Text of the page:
This invention relates to a hot blast stove, in particular an internal combustion chamber hot blast stove.

Internal combustion chamber hot blast stoves comprise a chequer chamber and a combustion chamber, separated by a dividing wall. Fuel gas enters the combustion chamber and the products of combustion of the fuel gas pass out of the top of the combustion chamber and down the chequer chamber to heat up the chequer bricks. However, internal combustion chamber hot blast stoves generate relatively high emissions when compared with an equivalent external combustion chamber design. This may be due to uncombusted gas passing through cracks in the bricks of the dividing wall, or through joints between the bricks, into the base of the chequer chamber. If the pressure on the chequer chamber side of the dividing wall is lower than the pressure on the combustion chamber side, then there is a driving force for gas to find its way through the wall, either through cracks, between bricks, or through permeability o f the refractory itself.

Reductions in emissions from internal combustion chamber hot blast stoves have been achieved by various design improvements, including refinement of the burner design to improve combustion efficiency and also the use of large refractory blocks or panels in the dividing wall, rather than larger numbers of smaller bricks. These methods have the effect of reducing the passage of uncombusted gas through the wall into the chequer chamber, but further improvement is required to address increasingly stringent emissions targets.

In accordance with a first aspect of the present invention an internal combustion chamber hot blast stove comprises a chequer chamber, a combustion chamber and a dividing wall; wherein the dividing wall further comprises a cavity; wherein the stove further comprises a cavity inlet and a cavity outlet and a supply of extraction gas connected to the cavity inlet; and wherein the cavity outlet is connected to a feedback line to an air inlet of the combustion chamber.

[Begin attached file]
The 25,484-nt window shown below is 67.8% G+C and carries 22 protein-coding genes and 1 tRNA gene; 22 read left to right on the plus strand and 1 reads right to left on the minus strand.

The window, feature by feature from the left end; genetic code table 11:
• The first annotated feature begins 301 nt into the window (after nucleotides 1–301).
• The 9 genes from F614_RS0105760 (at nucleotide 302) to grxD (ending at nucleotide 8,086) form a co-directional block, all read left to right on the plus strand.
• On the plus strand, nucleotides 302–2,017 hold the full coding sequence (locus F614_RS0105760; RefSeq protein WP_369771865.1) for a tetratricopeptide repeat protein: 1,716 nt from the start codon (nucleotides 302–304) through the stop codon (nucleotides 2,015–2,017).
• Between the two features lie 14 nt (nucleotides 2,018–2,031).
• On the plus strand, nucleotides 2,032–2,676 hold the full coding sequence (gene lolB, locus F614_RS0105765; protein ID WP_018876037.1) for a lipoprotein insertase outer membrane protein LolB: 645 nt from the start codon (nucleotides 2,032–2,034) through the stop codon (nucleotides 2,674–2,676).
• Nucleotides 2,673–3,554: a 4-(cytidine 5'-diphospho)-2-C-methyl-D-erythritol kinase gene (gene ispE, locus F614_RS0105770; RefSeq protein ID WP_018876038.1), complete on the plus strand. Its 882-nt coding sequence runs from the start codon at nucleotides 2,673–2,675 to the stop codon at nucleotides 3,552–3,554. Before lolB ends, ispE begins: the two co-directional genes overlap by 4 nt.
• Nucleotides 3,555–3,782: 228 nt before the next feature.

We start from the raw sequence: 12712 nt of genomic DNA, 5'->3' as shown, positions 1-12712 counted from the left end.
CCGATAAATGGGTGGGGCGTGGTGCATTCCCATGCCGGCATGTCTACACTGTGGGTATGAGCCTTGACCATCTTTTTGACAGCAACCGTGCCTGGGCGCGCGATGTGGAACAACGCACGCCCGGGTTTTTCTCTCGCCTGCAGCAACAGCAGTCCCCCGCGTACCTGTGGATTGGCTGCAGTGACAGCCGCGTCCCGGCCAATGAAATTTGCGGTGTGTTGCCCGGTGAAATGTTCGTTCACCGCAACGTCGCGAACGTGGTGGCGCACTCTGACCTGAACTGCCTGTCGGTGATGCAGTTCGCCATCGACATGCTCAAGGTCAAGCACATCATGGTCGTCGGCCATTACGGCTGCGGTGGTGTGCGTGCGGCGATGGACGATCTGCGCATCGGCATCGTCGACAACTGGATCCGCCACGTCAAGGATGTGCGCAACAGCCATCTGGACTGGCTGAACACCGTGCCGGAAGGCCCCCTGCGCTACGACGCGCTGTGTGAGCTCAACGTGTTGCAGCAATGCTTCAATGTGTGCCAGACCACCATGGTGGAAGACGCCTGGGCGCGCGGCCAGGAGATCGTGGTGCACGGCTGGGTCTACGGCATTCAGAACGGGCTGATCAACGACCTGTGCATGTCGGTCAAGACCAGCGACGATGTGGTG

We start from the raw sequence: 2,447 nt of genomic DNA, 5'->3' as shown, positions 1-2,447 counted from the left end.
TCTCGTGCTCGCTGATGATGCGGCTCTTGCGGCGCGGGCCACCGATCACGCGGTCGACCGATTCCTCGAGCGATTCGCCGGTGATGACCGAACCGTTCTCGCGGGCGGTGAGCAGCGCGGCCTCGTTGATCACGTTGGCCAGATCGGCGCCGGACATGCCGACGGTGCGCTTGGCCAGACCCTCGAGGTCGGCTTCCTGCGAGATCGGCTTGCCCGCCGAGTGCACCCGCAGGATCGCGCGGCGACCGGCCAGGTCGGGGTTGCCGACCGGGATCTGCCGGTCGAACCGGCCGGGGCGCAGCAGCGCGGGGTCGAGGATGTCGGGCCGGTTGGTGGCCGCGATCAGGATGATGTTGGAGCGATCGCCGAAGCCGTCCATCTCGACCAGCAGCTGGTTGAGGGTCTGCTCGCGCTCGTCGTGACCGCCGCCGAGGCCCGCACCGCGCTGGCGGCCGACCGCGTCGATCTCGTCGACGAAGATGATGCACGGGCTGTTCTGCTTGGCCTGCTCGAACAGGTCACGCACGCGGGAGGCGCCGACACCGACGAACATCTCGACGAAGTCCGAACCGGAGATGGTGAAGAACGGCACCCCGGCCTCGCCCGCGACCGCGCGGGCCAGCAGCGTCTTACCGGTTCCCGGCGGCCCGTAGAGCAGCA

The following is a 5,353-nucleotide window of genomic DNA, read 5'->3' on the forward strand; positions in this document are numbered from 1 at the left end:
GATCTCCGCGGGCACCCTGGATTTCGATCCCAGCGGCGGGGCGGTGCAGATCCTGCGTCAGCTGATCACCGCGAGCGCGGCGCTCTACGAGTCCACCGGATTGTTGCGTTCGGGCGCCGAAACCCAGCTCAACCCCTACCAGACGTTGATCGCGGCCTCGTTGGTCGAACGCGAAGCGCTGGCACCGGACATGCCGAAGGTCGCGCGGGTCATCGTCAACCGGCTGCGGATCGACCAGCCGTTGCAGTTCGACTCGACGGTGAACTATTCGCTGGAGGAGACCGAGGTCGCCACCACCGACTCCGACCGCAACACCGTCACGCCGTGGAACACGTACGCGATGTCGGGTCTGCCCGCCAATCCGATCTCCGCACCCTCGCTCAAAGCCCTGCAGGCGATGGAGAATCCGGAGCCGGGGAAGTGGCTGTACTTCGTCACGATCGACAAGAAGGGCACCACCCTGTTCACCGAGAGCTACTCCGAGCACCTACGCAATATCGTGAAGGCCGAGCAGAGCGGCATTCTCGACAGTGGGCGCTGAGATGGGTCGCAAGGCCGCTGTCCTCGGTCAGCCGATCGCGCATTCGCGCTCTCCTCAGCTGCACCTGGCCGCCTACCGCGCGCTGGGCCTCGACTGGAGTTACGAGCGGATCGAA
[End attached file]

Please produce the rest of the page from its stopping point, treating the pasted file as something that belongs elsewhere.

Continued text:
Preferably, the extraction gas comprises one of nitrogen or air.

Preferably, the cavity is formed between a combustion chamber wall and a chequer chamber wall of the dividing wall.

Preferably, the cavity extends in height to at least the base of a burner in the combustion chamber. Preferably, the cavity extends along the full length of the dividing wall.

Preferably, the stove further comprises one or more metal plates mounted to at least part of the dividing wall.

Preferably, the plates extend along the same length of the dividing wall as the cavity.

In accordance with a second aspect of the present invention, a method of operating a hot blast stove comprising a chequer chamber, a combustion chamber and a dividing wall comprising a cavity comprises supplying extraction gas to the cavity; supplying fuel gas to the combustion chamber; burning the fuel gas to generate combustion products to heat the chequer chamber; and extracting uncombusted fuel gas from the cavity by flowing the extraction gas along the length of the cavity.

Preferably, the method further comprises feeding extracted gas back to an air inlet.